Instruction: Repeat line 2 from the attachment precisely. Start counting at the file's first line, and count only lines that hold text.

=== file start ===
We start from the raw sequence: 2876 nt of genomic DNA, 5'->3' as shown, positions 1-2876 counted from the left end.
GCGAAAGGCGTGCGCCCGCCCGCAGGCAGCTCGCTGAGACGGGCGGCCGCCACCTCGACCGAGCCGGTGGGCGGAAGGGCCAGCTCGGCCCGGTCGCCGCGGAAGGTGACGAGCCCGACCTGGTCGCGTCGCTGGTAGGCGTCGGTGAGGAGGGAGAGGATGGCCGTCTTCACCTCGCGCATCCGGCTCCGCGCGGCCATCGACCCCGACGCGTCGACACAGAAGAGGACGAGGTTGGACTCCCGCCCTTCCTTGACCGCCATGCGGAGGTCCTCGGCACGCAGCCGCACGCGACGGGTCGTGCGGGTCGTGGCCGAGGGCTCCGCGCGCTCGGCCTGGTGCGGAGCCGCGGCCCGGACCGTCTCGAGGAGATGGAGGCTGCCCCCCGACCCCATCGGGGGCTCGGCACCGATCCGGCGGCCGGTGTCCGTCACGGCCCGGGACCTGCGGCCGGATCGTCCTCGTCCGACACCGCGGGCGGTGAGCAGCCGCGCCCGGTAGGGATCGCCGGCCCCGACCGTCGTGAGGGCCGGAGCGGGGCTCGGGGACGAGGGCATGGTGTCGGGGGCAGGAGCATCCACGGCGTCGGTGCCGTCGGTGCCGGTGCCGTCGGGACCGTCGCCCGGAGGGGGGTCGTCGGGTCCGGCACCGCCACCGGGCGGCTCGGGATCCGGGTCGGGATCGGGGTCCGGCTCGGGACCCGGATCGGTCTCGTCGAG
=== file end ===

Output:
GCGAAAGGCGTGCGCCCGCCCGCAGGCAGCTCGCTGAGACGGGCGGCCGCCACCTCGACCGAGCCGGTGGGCGGAAGGGCCAGCTCGGCCCGGTCGCCGCGGAAGGTGACGAGCCCGACCTGGTCGCGTCGCTGGTAGGCGTCGGTGAGGAGGGAGAGGATGGCCGTCTTCACCTCGCGCATCCGGCTCCGCGCGGCCATCGACCCCGACGCGTCGACACAGAAGAGGACGAGGTTGGACTCCCGCCCTTCCTTGACCGCCATGCGGAGGTCCTCGGCACGCAGCCGCACGCGACGGGTCGTGCGGGTCGTGGCCGAGGGCTCCGCGCGCTCGGCCTGGTGCGGAGCCGCGGCCCGGACCGTCTCGAGGAGATGGAGGCTGCCCCCCGACCCCATCGGGGGCTCGGCACCGATCCGGCGGCCGGTGTCCGTCACGGCCCGGGACCTGCGGCCGGATCGTCCTCGTCCGACACCGCGGGCGGTGAGCAGCCGCGCCCGGTAGGGATCGCCGGCCCCGACCGTCGTGAGGGCCGGAGCGGGGCTCGGGGACGAGGGCATGGTGTCGGGGGCAGGAGCATCCACGGCGTCGGTGCCGTCGGTGCCGGTGCCGTCGGGACCGTCGCCCGGAGGGGGGTCGTCGGGTCCGGCACCGCCACCGGGCGGCTCGGGATCCGGGTCGGGATCGGGGTCCGGCTCGGGACCCGGATCGGTCTCGTCGAG